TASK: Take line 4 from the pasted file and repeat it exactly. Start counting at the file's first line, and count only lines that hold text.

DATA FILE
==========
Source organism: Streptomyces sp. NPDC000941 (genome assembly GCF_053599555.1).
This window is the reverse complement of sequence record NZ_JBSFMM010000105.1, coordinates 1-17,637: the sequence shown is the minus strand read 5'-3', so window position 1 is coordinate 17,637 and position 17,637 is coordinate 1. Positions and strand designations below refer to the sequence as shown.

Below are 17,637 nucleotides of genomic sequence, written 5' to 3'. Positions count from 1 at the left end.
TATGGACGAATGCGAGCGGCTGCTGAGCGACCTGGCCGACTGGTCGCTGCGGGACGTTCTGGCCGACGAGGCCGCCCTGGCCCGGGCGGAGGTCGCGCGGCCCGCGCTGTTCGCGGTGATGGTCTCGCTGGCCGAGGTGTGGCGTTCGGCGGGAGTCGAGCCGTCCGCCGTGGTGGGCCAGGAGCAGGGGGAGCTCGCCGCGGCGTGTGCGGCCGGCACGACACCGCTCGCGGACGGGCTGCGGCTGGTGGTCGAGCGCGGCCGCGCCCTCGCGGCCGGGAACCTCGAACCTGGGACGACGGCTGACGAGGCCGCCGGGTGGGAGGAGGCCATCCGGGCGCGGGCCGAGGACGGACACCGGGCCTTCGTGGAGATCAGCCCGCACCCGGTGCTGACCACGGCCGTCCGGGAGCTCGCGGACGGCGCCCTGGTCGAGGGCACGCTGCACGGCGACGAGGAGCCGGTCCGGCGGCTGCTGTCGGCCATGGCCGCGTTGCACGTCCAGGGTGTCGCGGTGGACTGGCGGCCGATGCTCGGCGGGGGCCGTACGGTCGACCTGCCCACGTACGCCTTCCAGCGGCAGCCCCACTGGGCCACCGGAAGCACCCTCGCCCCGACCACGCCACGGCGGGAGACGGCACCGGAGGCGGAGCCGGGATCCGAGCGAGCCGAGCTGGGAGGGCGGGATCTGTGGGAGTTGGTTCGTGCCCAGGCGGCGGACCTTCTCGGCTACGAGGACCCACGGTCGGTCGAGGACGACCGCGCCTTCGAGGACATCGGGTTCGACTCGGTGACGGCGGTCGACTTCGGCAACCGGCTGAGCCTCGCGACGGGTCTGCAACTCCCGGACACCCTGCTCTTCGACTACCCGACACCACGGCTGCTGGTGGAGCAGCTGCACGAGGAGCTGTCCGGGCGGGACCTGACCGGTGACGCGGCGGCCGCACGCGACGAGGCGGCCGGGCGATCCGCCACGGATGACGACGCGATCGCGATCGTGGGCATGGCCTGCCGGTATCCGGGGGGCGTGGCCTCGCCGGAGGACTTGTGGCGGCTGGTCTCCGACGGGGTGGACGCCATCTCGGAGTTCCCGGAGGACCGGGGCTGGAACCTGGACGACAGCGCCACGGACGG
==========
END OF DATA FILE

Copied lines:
TATGGACGAATGCGAGCGGCTGCTGAGCGACCTGGCCGACTGGTCGCTGCGGGACGTTCTGGCCGACGAGGCCGCCCTGGCCCGGGCGGAGGTCGCGCGGCCCGCGCTGTTCGCGGTGATGGTCTCGCTGGCCGAGGTGTGGCGTTCGGCGGGAGTCGAGCCGTCCGCCGTGGTGGGCCAGGAGCAGGGGGAGCTCGCCGCGGCGTGTGCGGCCGGCACGACACCGCTCGCGGACGGGCTGCGGCTGGTGGTCGAGCGCGGCCGCGCCCTCGCGGCCGGGAACCTCGAACCTGGGACGACGGCTGACGAGGCCGCCGGGTGGGAGGAGGCCATCCGGGCGCGGGCCGAGGACGGACACCGGGCCTTCGTGGAGATCAGCCCGCACCCGGTGCTGACCACGGCCGTCCGGGAGCTCGCGGACGGCGCCCTGGTCGAGGGCACGCTGCACGGCGACGAGGAGCCGGTCCGGCGGCTGCTGTCGGCCATGGCCGCGTTGCACGTCCAGGGTGTCGCGGTGGACTGGCGGCCGATGCTCGGCGGGGGCCGTACGGTCGACCTGCCCACGTACGCCTTCCAGCGGCAGCCCCACTGGGCCACCGGAAGCACCCTCGCCCCGACCACGCCACGGCGGGAGACGGCACCGGAGGCGGAGCCGGGATCCGAGCGAGCCGAGCTGGGAGGGCGGGATCTGTGGGAGTTGGTTCGTGCCCAGGCGGCGGACCTTCTCGGCTACGAGGACCCACGGTCGGTCGAGGACGACCGCGCCTTCGAGGACATCGGGTTCGACTCGGTGACGGCGGTCGACTTCGGCAACCGGCTGAGCCTCGCGACGGGTCTGCAACTCCCGGACACCCTGCTCTTCGACTACCCGACACCACGGCTGCTGGTGGAGCAGCTGCACGAGGAGCTGTCCGGGCGGGACCTGACCGGTGACGCGGCGGCCGCACGCGACGAGGCGGCCGGGCGATCCGCCACGGATGACGACGCGATCGCGATCGTGGGCATGGCCTGCCGGTATCCGGGGGGCGTGGCCTCGCCGGAGGACTTGTGGCGGCTGGTCTCCGACGGGGTGGACGCCATCTCGGAGTTCCCGGAGGACCGGGGCTGGAACCTGGACGACAGCGCCACGGACGG